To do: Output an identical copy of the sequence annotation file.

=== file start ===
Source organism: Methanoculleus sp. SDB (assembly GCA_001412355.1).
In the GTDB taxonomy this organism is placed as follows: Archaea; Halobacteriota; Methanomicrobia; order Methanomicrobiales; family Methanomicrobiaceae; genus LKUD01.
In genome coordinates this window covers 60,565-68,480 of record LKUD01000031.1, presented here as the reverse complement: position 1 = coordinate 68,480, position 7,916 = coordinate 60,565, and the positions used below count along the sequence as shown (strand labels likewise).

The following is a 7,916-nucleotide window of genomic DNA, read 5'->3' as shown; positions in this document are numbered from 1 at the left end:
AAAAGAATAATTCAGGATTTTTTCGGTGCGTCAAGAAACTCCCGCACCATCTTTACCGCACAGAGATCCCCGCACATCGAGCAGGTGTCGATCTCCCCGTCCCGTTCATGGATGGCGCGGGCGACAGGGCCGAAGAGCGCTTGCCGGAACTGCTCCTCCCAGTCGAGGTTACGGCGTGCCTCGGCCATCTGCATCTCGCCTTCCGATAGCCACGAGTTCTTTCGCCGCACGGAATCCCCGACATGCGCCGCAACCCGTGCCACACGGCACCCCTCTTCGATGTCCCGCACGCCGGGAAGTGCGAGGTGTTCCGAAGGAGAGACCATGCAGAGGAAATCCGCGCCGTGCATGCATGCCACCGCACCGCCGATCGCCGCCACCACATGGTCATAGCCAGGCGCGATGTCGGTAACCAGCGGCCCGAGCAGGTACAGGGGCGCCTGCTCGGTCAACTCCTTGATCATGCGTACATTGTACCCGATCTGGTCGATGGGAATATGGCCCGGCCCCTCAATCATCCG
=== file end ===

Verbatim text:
Source organism: Methanoculleus sp. SDB (assembly GCA_001412355.1).
In the GTDB taxonomy this organism is placed as follows: Archaea; Halobacteriota; Methanomicrobia; order Methanomicrobiales; family Methanomicrobiaceae; genus LKUD01.
In genome coordinates this window covers 60,565-68,480 of record LKUD01000031.1, presented here as the reverse complement: position 1 = coordinate 68,480, position 7,916 = coordinate 60,565, and the positions used below count along the sequence as shown (strand labels likewise).

The following is a 7,916-nucleotide window of genomic DNA, read 5'->3' as shown; positions in this document are numbered from 1 at the left end:
AAAAGAATAATTCAGGATTTTTTCGGTGCGTCAAGAAACTCCCGCACCATCTTTACCGCACAGAGATCCCCGCACATCGAGCAGGTGTCGATCTCCCCGTCCCGTTCATGGATGGCGCGGGCGACAGGGCCGAAGAGCGCTTGCCGGAACTGCTCCTCCCAGTCGAGGTTACGGCGTGCCTCGGCCATCTGCATCTCGCCTTCCGATAGCCACGAGTTCTTTCGCCGCACGGAATCCCCGACATGCGCCGCAACCCGTGCCACACGGCACCCCTCTTCGATGTCCCGCACGCCGGGAAGTGCGAGGTGTTCCGAAGGAGAGACCATGCAGAGGAAATCCGCGCCGTGCATGCATGCCACCGCACCGCCGATCGCCGCCACCACATGGTCATAGCCAGGCGCGATGTCGGTAACCAGCGGCCCGAGCAGGTACAGGGGCGCCTGCTCGGTCAACTCCTTGATCATGCGTACATTGTACCCGATCTGGTCGATGGGAATATGGCCCGGCCCCTCAATCATCCG